Dear State Senator John Bonacic (New York):
Thank you for your reply on October 8th to my letter regarding the distribution of a bit of extra to welfare recipients this summer. In response, I begin by drawing your attention to the opinion of prominent economists working at the international and national levels who are far more likely to convince you than a simple social worker like myself.
If the production boundary were extended to include the production of personal and domestic services by members of households for their own final consumption, all persons engaged in such services would become self employed, making unemployment virtually impossible by definition.
— United Nations System of National Accounts
The majority of people on welfare are children and their mothers. For sure we are in agreement that children are work. Taking care of them is productive activity without which we would have no world, no economy. The fact that caring for children is work has been endorsed by the state’s compulsory work programs themselves, since they count “providing child care for another welfare recipient” as one of their 12 acceptable work activities (see the TANF regulations in Committee on Ways and Means Green Book). They are not unemployed.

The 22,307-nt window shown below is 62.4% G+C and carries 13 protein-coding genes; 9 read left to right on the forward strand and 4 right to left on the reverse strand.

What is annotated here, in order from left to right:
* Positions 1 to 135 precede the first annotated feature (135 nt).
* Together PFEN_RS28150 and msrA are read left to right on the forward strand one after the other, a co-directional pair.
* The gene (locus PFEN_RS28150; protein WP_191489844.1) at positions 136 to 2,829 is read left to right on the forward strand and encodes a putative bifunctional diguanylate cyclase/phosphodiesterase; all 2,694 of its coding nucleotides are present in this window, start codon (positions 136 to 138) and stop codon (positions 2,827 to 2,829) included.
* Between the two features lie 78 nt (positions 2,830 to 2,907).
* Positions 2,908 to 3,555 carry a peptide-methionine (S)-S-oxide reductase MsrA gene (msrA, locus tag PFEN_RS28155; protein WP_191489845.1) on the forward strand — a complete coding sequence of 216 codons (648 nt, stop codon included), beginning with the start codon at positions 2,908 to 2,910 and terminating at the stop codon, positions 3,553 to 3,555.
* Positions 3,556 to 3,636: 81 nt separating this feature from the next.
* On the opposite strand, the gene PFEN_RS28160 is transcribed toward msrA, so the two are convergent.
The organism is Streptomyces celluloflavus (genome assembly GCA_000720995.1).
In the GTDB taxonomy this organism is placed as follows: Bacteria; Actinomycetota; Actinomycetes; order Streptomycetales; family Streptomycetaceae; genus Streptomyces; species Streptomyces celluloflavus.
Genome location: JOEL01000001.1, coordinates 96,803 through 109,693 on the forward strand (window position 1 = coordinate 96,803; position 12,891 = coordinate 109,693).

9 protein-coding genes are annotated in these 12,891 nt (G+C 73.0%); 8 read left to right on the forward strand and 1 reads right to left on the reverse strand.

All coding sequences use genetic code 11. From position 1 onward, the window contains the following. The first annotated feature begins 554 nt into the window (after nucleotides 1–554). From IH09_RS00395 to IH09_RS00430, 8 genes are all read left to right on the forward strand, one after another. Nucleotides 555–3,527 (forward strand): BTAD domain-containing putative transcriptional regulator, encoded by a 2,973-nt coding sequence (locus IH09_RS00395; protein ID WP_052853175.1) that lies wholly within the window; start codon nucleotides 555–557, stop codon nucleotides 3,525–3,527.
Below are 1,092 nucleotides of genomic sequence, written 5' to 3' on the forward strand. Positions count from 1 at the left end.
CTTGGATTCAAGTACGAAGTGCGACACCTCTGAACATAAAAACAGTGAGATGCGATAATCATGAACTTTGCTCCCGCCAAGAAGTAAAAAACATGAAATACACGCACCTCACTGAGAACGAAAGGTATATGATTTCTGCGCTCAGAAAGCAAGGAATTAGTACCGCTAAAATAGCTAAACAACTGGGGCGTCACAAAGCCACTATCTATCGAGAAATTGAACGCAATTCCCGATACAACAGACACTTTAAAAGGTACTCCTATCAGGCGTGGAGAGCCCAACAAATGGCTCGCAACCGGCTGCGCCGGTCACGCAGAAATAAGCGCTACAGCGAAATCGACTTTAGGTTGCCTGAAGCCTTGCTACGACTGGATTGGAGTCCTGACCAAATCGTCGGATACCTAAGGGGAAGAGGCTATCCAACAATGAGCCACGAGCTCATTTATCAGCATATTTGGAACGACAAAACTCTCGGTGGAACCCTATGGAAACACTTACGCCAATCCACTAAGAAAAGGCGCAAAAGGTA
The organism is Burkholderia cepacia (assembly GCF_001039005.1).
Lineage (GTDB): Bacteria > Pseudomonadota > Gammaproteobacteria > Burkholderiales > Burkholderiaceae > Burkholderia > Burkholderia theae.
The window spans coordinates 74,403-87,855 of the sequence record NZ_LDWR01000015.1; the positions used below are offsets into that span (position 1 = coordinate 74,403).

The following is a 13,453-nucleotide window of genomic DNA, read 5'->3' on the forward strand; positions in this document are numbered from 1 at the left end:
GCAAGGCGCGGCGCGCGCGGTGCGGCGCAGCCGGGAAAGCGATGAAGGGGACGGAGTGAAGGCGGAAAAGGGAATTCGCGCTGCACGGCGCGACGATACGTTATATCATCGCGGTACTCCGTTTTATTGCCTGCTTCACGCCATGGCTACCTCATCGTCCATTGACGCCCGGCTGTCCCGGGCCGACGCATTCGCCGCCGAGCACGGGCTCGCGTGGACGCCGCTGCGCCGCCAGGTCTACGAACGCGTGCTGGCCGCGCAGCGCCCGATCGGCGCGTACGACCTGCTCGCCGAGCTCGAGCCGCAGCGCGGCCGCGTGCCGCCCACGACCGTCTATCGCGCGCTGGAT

Marilyn Waring, an economist, author and former member of the New Zealand Parliament, has written that the economic value of all the unpaid labor done in Australia is four times the value of the country’s GDP. While the U.S. has not sat down to measure ours yet, if anyone in either political camp cared to look we would find the same. The dollar value of all the unpaid caregiving of U.S. seniors by their families is $350 billion a year, far more than the economic value of paid nursing care of seniors.
That you feel that a mother caring for her own children in Delaware County is not working, but that one who works for a wage caring for other children is, is troublesome from a humane and from a policy standpoint. After all, don’t we also criticize parents for not being there in teaching moments for their children? And, if you indeed believe that all mothers should work in paid jobs, then the next policy step would be to require recipients of Social Security Survivors Benefits to be forced to take paid work too in exchange for their checks. Or to get upset when survivors get a COLA raise. Yet that is not what current policy dictates. It would be helpful to reflect on why.